A. Yes.

 

Q. But we're in agreement ‑‑ I guess really the reason why I use this, is that this is not a straight 90‑degree intersection, correct?

 

A. That's correct.

 

Q. It is a little bit different than the normal intersection, correct?

 

A. Yes.

 

Q. Which tends to ‑‑ and you've driven a motor vehicle for how long, Deputy?

 

A. Since I was 16. 15 years.

 

Q. My dad wouldn't let me get a license until I was 18.

 

A. Oh, yeah.

 

Q. You agree with me that perceptions at an intersection where the streets are angled like that are different than they are when coming into a 90‑degree intersection, correct?

 

A. Yes.

 

Q. Okay. And to some degree, I'm sure you can't tell me what, but to some degree this could have affected the manner in which he pulled out onto Empire, correct?

 

A. Correct.

 

Q. At this point in time the other operational fact I think you observed was the passenger side tires crossing over into the fog line, correct?

 

A. Yes.

 

Q. So he turned into what we would call the right‑hand or the slow‑moving lane of ‑‑ of Empire, correct?

 

A. Well, at the time he actually ‑‑ and I was traveling in the left‑hand westbound lane and he had crossed over the right lane into my lane.

 

Q. Okay. And then he pulled over to the right‑hand lane?


 

A. Yes.

 

Q. And then continued to travel in that lane?

 

A. Yes.

 

Q. Okay. So he never really left that lane after he pulled back into that lane?

 

A. That's correct.

 

Q. Okay. And the only violation that you observed after that and the operational deficiency, if I can, that you observed was the passenger side tires crossing over onto the fog line?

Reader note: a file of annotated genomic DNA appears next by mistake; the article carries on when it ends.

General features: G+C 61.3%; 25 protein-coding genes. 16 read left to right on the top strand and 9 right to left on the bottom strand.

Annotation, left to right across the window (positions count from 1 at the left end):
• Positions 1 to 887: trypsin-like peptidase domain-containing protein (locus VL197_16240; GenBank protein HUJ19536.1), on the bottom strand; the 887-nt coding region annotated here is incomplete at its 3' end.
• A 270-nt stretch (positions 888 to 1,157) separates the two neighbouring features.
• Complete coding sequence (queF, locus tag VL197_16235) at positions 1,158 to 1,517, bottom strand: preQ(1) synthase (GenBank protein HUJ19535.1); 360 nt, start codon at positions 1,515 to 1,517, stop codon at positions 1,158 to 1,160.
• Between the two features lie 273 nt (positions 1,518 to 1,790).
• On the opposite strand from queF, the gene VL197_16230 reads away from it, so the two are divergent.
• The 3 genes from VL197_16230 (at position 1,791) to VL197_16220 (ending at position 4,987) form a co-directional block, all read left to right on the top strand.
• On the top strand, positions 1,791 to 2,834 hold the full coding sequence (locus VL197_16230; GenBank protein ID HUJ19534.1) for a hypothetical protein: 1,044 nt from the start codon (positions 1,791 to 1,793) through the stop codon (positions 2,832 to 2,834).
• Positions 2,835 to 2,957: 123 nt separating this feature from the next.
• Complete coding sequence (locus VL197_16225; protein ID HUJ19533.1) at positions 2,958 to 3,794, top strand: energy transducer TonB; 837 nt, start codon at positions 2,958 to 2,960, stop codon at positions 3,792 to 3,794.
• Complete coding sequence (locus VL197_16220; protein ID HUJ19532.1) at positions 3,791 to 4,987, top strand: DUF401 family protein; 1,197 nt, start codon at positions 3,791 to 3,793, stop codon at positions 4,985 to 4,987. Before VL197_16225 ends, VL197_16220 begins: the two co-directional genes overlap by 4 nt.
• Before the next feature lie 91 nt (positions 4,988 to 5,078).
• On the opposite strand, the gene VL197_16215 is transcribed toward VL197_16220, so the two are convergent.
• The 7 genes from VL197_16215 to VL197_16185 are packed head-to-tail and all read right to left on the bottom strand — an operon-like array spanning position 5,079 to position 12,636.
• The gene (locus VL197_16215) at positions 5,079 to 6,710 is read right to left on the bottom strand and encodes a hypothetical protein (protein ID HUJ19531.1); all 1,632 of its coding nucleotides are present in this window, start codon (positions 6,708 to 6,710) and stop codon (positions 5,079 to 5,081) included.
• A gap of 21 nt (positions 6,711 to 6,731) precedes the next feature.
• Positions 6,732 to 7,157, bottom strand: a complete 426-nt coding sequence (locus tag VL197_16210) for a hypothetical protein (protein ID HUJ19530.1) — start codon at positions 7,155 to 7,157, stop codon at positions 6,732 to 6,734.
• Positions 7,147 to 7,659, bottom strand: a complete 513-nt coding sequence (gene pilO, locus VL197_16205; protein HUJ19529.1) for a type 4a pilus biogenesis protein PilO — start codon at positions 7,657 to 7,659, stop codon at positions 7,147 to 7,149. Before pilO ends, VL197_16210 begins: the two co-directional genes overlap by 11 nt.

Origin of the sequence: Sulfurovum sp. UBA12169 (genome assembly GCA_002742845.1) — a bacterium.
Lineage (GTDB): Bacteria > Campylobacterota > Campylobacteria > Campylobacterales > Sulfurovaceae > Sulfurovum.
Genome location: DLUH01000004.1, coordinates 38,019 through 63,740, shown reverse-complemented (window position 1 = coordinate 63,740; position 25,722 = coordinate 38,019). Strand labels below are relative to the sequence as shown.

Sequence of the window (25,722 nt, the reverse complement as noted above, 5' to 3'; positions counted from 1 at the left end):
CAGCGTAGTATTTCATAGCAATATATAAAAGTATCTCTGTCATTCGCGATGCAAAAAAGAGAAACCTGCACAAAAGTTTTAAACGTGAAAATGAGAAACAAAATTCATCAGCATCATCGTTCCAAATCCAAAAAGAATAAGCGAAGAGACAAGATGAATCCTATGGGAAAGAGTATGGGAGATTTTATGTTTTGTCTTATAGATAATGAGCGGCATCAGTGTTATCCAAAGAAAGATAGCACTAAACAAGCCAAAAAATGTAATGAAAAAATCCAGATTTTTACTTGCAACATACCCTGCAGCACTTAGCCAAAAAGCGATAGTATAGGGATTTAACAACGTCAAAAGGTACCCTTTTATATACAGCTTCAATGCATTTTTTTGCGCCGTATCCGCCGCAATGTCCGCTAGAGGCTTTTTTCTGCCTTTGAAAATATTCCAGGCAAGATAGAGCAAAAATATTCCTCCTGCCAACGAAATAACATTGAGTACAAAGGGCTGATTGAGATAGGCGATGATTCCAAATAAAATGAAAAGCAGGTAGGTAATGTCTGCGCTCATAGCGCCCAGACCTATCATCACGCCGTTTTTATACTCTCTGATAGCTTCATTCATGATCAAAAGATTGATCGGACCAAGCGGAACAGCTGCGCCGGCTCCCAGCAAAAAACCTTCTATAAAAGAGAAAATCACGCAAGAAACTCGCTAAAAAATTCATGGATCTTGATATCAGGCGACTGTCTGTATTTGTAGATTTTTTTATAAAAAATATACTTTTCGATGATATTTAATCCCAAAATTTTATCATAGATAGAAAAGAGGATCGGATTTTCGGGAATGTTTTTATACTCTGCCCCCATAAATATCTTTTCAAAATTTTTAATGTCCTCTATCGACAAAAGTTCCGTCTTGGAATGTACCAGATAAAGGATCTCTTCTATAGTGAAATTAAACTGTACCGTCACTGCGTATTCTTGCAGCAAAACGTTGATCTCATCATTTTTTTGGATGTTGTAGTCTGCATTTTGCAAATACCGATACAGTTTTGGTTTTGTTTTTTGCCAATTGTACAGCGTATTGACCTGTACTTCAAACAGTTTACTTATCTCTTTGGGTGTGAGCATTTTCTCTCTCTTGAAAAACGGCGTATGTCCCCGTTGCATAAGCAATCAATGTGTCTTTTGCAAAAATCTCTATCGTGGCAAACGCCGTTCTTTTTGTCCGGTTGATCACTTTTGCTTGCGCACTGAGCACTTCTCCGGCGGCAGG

A. Correct.

 

Q. Aside from that, everything appeared to be normal?

 

A. That I recall, yes.

 

Q. Okay. You activated your emergency equipment?

 

A. Yes.

 

Q. And the Defendant pulled over as he ‑‑ as a normal driver should in that situation, correct?

 

A. Yes.

 

Q. Okay. You've made, I don't know, I think I heard you testify that you made two, three hundred DWI arrests, correct?

 

A. Yes.

 

Q. You've made thousands of routine traffic stops, have you not?

 

A. Yes.

 

Q. Nothing to differentiate the Defendant's performance at this point from any of the routine traffic stops, is there?

 

A. Not that I recall, no.

 

Q. Okay. You came up along side the vehicle?

 


A. Yes.

 

Q. You tapped on the on the driver's side window?

 

A. Yes.

 

Q. And he promptly rolled the window down, correct?

 

A. Yes.

 

Q. You didn't observe any difficulties in locating the buttons or the levers or the handles or what have you?

 

A. Not that I recall, no.

 

Q. Okay. What was the first thing you said to him?

 

A. I asked him for his license and registration.

 

Q. And he produced his license and registration, correct?

 

A. Yes.

 

Q. Do you recall where he produced the license and registration from?

 

A. Wallet.

 

Q. Okay. No difficulty producing the wallet?

 

A. No.

 

Q. No difficulty producing the license?